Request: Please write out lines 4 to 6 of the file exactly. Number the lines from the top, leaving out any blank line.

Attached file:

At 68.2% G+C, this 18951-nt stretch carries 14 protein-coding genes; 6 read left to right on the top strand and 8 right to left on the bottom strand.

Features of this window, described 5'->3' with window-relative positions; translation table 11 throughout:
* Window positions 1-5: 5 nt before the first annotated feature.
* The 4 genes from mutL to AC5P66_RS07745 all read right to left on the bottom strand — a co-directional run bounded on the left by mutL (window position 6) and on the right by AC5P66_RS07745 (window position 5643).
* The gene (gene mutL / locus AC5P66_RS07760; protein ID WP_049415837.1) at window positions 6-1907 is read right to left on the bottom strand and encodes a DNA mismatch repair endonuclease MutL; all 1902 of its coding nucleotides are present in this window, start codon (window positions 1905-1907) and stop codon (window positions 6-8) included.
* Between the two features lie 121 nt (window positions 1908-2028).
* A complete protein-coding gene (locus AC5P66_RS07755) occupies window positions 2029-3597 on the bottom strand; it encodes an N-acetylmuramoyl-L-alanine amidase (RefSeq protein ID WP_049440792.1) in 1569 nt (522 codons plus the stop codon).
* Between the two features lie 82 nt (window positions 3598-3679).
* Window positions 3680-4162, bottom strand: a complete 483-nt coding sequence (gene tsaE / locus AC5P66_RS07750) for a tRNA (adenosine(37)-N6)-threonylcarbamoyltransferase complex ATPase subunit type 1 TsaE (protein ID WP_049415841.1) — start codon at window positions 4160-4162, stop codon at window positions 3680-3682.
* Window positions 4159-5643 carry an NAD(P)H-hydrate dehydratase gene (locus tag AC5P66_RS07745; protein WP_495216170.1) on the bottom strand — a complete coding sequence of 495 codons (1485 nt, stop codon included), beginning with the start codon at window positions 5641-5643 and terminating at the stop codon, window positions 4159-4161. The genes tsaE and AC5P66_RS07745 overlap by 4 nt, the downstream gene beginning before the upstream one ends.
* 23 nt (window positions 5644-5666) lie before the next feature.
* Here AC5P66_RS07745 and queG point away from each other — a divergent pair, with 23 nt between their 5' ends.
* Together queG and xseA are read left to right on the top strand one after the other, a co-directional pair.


* The 4 genes from mutL to AC5P66_RS07745 all read right to left on the bottom strand — a co-directional run bounded on the left by mutL (window position 6) and on the right by AC5P66_RS07745 (window position 5643).
* The gene (gene mutL / locus AC5P66_RS07760; protein ID WP_049415837.1) at window positions 6-1907 is read right to left on the bottom strand and encodes a DNA mismatch repair endonuclease MutL; all 1902 of its coding nucleotides are present in this window, start codon (window positions 1905-1907) and stop codon (window positions 6-8) included.
* Between the two features lie 121 nt (window positions 1908-2028).